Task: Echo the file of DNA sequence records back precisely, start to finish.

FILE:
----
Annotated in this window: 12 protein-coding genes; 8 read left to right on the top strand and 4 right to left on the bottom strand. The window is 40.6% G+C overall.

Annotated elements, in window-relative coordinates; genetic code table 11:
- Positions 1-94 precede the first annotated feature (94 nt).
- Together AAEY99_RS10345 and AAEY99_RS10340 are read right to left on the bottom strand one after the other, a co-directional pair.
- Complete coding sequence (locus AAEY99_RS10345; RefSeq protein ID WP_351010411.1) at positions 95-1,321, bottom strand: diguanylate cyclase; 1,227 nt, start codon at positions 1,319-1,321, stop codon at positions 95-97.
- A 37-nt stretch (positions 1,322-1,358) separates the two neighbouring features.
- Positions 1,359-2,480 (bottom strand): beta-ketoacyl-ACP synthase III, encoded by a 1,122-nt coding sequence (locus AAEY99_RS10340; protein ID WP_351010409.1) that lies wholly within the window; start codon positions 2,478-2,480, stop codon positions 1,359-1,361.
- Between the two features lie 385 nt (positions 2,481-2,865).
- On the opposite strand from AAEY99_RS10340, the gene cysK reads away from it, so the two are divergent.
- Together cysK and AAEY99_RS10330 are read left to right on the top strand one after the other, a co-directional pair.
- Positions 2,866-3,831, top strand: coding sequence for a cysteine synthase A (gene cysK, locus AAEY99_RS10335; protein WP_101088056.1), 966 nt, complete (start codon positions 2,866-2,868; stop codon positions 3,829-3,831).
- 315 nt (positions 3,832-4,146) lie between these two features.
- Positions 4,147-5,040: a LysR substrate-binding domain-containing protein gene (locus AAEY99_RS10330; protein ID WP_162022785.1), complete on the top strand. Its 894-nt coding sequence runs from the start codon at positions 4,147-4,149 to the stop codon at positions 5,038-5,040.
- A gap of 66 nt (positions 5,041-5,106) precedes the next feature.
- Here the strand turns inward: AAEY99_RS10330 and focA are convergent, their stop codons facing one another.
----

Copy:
Annotated in this window: 12 protein-coding genes; 8 read left to right on the top strand and 4 right to left on the bottom strand. The window is 40.6% G+C overall.

Annotated elements, in window-relative coordinates; genetic code table 11:
- Positions 1-94 precede the first annotated feature (94 nt).
- Together AAEY99_RS10345 and AAEY99_RS10340 are read right to left on the bottom strand one after the other, a co-directional pair.
- Complete coding sequence (locus AAEY99_RS10345; RefSeq protein ID WP_351010411.1) at positions 95-1,321, bottom strand: diguanylate cyclase; 1,227 nt, start codon at positions 1,319-1,321, stop codon at positions 95-97.
- A 37-nt stretch (positions 1,322-1,358) separates the two neighbouring features.
- Positions 1,359-2,480 (bottom strand): beta-ketoacyl-ACP synthase III, encoded by a 1,122-nt coding sequence (locus AAEY99_RS10340; protein ID WP_351010409.1) that lies wholly within the window; start codon positions 2,478-2,480, stop codon positions 1,359-1,361.
- Between the two features lie 385 nt (positions 2,481-2,865).
- On the opposite strand from AAEY99_RS10340, the gene cysK reads away from it, so the two are divergent.
- Together cysK and AAEY99_RS10330 are read left to right on the top strand one after the other, a co-directional pair.
- Positions 2,866-3,831, top strand: coding sequence for a cysteine synthase A (gene cysK, locus AAEY99_RS10335; protein WP_101088056.1), 966 nt, complete (start codon positions 2,866-2,868; stop codon positions 3,829-3,831).
- 315 nt (positions 3,832-4,146) lie between these two features.
- Positions 4,147-5,040: a LysR substrate-binding domain-containing protein gene (locus AAEY99_RS10330; protein ID WP_162022785.1), complete on the top strand. Its 894-nt coding sequence runs from the start codon at positions 4,147-4,149 to the stop codon at positions 5,038-5,040.
- A gap of 66 nt (positions 5,041-5,106) precedes the next feature.
- Here the strand turns inward: AAEY99_RS10330 and focA are convergent, their stop codons facing one another.